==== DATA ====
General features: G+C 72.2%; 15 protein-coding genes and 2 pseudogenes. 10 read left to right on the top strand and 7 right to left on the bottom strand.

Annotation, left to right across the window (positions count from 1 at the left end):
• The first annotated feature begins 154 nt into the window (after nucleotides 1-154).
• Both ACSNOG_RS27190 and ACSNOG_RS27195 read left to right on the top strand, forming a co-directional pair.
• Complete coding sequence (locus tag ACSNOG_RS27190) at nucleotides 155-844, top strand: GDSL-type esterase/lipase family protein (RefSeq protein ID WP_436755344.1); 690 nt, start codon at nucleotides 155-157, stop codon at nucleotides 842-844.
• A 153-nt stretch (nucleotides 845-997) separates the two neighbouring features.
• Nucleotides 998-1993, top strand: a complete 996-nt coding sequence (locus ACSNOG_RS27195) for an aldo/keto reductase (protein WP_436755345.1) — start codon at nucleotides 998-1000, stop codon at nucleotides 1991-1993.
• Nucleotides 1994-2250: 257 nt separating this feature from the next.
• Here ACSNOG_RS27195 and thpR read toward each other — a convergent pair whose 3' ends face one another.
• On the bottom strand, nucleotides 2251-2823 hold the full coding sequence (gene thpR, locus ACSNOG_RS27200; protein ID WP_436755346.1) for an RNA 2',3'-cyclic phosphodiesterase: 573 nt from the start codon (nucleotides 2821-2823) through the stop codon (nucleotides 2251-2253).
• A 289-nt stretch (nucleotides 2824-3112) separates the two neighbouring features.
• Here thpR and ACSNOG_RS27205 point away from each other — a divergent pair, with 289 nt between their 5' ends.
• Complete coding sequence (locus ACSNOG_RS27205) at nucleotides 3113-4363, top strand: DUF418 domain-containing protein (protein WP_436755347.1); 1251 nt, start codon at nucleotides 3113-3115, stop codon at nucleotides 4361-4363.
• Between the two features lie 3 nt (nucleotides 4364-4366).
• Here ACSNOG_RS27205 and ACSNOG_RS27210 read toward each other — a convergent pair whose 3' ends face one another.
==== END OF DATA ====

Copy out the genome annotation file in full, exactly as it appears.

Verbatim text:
General features: G+C 72.2%; 15 protein-coding genes and 2 pseudogenes. 10 read left to right on the top strand and 7 right to left on the bottom strand.

Annotation, left to right across the window (positions count from 1 at the left end):
• The first annotated feature begins 154 nt into the window (after nucleotides 1-154).
• Both ACSNOG_RS27190 and ACSNOG_RS27195 read left to right on the top strand, forming a co-directional pair.
• Complete coding sequence (locus tag ACSNOG_RS27190) at nucleotides 155-844, top strand: GDSL-type esterase/lipase family protein (RefSeq protein ID WP_436755344.1); 690 nt, start codon at nucleotides 155-157, stop codon at nucleotides 842-844.
• A 153-nt stretch (nucleotides 845-997) separates the two neighbouring features.
• Nucleotides 998-1993, top strand: a complete 996-nt coding sequence (locus ACSNOG_RS27195) for an aldo/keto reductase (protein WP_436755345.1) — start codon at nucleotides 998-1000, stop codon at nucleotides 1991-1993.
• Nucleotides 1994-2250: 257 nt separating this feature from the next.
• Here ACSNOG_RS27195 and thpR read toward each other — a convergent pair whose 3' ends face one another.
• On the bottom strand, nucleotides 2251-2823 hold the full coding sequence (gene thpR, locus ACSNOG_RS27200; protein ID WP_436755346.1) for an RNA 2',3'-cyclic phosphodiesterase: 573 nt from the start codon (nucleotides 2821-2823) through the stop codon (nucleotides 2251-2253).
• A 289-nt stretch (nucleotides 2824-3112) separates the two neighbouring features.
• Here thpR and ACSNOG_RS27205 point away from each other — a divergent pair, with 289 nt between their 5' ends.
• Complete coding sequence (locus ACSNOG_RS27205) at nucleotides 3113-4363, top strand: DUF418 domain-containing protein (protein WP_436755347.1); 1251 nt, start codon at nucleotides 3113-3115, stop codon at nucleotides 4361-4363.
• Between the two features lie 3 nt (nucleotides 4364-4366).
• Here ACSNOG_RS27205 and ACSNOG_RS27210 read toward each other — a convergent pair whose 3' ends face one another.